On the Moral Objection to Catholicism

Alan Fox:

Both Feser and Torley are both staunch Catholics, a religion that I find pretty objectionable (above all for it’s interference in private life and thought, the readiness of its leaders to tell others how to behave, oppression of women and minorities…).

Q1: Are these objections not all moral?

Q2: Are there other unlisted objections, and are they not also moral objections?

Q3: Is there any religion Alan Fox does not find objectionable?

Q4: Is there an objective basis for Alan’s objections?

33 thoughts on “On the Moral Objection to Catholicism

  1. Let’s at least try to nip this flood of attempted justifications of Alan’s objections to Catholicism in the bud.

    What is the basis of Alan Fox’s stated objections to Catholicism? Is it scientific? Is it objective?

  2. Does UD have a “talking points memo”? Does the Church of Barry offer classes in “What makes your subjective opinion worth anything?”

  3. They do and have harbour kiddy fiddlers, of course. This is a statement of fact. Itsis up to the individual to run that against whatever moral system he or she CHOSE to see how congruent that is with ‘acceptable’ behavior.

  4. Welcome back, mung. Didn’t you say that you would never darken our door again? By your moral compass, don’t you have to call yourself a liar, now? You ask:

    Q1: Are these objections not all moral?

    You, being the preterist Catholic, would probably have an opinion on this. I don’t think there is such a thing as absolute morality. I do think one can achieve an objective ethical framework.

    Q2: Are there other unlisted objections, and are they not also moral objections?

    I have many objections to the malign influence the Catholic church as a political organisation has had and continues to have over people’s lives. I was thinking of writing an OP on it when I have time.

    Q3: Is there any religion Alan Fox does not find objectionable?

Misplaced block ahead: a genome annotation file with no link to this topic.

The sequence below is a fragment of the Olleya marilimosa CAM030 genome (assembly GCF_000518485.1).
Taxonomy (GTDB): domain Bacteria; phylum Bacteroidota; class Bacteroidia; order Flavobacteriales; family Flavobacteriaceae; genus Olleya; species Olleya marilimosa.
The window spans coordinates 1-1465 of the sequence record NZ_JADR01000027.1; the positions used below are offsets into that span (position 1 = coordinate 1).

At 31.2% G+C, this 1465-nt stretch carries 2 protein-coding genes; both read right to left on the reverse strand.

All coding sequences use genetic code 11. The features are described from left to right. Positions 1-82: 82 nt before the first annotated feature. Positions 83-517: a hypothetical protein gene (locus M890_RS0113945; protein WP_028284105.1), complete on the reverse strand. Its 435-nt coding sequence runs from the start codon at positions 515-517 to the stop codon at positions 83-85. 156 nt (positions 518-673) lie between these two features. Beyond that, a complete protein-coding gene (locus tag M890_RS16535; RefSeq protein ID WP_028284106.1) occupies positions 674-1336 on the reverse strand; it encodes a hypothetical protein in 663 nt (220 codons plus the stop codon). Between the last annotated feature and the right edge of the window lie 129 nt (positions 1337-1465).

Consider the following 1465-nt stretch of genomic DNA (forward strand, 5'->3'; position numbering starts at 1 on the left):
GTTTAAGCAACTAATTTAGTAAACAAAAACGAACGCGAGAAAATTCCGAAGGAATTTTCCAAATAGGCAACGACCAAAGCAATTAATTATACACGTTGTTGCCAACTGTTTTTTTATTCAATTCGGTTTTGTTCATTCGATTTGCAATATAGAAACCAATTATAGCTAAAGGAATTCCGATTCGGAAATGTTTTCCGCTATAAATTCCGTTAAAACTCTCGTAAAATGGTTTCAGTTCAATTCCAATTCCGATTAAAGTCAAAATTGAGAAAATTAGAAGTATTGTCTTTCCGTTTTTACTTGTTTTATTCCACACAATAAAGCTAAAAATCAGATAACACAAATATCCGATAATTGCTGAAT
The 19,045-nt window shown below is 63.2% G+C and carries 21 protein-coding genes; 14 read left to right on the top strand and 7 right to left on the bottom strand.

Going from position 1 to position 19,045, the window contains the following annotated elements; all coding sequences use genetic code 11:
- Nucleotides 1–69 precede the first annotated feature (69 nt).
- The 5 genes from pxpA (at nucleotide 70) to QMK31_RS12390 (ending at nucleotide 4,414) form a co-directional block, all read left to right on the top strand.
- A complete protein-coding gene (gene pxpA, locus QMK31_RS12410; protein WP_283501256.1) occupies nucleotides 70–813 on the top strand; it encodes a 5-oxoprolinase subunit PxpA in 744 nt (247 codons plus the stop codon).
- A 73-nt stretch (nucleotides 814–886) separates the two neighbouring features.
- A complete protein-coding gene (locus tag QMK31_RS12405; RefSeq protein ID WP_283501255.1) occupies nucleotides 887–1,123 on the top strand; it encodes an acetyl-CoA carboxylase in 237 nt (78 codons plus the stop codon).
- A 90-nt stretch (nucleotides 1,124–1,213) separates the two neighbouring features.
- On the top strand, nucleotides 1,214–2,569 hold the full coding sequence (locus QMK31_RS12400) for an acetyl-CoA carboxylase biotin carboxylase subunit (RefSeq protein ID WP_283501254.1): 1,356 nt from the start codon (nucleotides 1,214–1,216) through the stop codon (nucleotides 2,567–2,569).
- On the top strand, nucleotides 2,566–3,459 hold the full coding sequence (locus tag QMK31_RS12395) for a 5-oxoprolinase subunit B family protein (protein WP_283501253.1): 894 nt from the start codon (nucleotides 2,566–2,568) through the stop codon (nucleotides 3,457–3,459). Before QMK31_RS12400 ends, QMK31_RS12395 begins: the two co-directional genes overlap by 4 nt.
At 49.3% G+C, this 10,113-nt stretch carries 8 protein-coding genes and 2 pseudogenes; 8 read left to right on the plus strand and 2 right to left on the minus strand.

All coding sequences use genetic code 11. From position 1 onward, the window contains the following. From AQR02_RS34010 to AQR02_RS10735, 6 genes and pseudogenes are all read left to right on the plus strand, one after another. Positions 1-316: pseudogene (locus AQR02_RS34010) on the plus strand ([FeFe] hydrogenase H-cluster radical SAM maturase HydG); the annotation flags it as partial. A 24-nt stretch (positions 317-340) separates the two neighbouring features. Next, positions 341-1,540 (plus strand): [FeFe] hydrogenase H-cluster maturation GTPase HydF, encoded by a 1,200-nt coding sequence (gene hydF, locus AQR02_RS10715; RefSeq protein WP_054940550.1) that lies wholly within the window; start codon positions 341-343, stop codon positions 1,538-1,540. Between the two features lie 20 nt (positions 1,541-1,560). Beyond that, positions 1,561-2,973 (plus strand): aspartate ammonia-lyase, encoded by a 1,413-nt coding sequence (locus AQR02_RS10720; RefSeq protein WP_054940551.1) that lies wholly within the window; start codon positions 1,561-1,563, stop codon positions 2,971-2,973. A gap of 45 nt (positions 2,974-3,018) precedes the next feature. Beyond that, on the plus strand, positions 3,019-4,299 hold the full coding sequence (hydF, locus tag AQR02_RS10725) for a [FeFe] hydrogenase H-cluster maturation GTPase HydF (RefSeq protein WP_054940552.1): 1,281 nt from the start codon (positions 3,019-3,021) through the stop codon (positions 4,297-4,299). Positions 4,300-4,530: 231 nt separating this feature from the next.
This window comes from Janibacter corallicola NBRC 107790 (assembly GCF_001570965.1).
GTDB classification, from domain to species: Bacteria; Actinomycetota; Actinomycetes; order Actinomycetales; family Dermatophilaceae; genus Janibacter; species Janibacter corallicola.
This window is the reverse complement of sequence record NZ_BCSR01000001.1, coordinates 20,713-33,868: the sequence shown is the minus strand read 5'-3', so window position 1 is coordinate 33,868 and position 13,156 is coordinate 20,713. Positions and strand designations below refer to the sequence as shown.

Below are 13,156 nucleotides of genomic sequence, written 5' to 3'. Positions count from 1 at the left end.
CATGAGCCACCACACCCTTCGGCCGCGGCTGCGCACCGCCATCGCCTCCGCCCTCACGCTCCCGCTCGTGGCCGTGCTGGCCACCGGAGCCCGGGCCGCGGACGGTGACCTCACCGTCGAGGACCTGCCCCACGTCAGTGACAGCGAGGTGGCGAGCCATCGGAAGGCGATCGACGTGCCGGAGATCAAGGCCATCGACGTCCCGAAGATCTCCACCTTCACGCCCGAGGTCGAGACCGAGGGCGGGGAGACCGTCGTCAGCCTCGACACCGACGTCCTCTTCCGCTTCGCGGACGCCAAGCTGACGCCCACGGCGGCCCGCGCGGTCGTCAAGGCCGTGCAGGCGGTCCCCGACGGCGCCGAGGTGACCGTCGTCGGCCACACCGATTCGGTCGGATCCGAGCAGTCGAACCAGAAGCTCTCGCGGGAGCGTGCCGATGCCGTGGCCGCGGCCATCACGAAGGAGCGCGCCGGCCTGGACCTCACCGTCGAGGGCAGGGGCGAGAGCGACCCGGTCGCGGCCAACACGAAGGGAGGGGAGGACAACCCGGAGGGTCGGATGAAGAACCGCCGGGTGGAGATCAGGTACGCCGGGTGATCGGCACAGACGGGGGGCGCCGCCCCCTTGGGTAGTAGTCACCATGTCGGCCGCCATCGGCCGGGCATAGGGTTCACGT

I object to any organisation that claims inappropriate authority in insisting on how other people should live their lives. I have no problem with anyone believing what they want.

    Q4: Is there an objective basis for Alan’s objections?

    Depends what you mean by “objective”. There is no absolute morality. We’re cast adrift on planet Earth and we’re on our own. I think we should make the best of it as there’s no second chance. But feel free to think otherwise.

  5. Richardthughes:
    They do and have harbour kiddy fiddlers, of course. This is a statement of fact. Itsis up to the individual to run that against whatever moral system he or she CHOSE to see how congruent that is with ‘acceptable’ behavior.

    I only recently heard about the Tuam “Mother and Baby” home run by the sisters de Bons Secours. Here

  6. Oh, Alan, you silly, silly man. It’s self-evident that only theists are rationally entitled to affirm an objective basis to morality. Why, it’s so self-evident that I don’t even need an argument for that claim!

  7. I have a much more pressing question that has been bothering me for a while now. In what way does morality become “objective” simply through the desires of an immortal and supernatural mind?

    Religionists keep asking about this objective morality crap as if they have any more of an objective basis to rest moral propositions on.

    It doesn’t matter how intelligent, wise, knowledgeable or old the subject is, the whims of the subject are still just subjective opinion.

    Mung, please introduce me to an objective morality. You know, one that is actually objectively true, not just opinion by some one you highly respect.

  8. Rumraket,

    That’s a problem for divine command theory; it’s not a problem for natural law theory. This distinction might be invisible to non-theists but to some theists it’s extremely important. As a first pass:

    DCT: Augustine, Descartes, some conservative Protestants (William Lane Craig)
    NLT: Aquinas, almost all Catholics (e.g. Feser, Torley).

    Correctly identifying the target is important for effective criticism. 🙂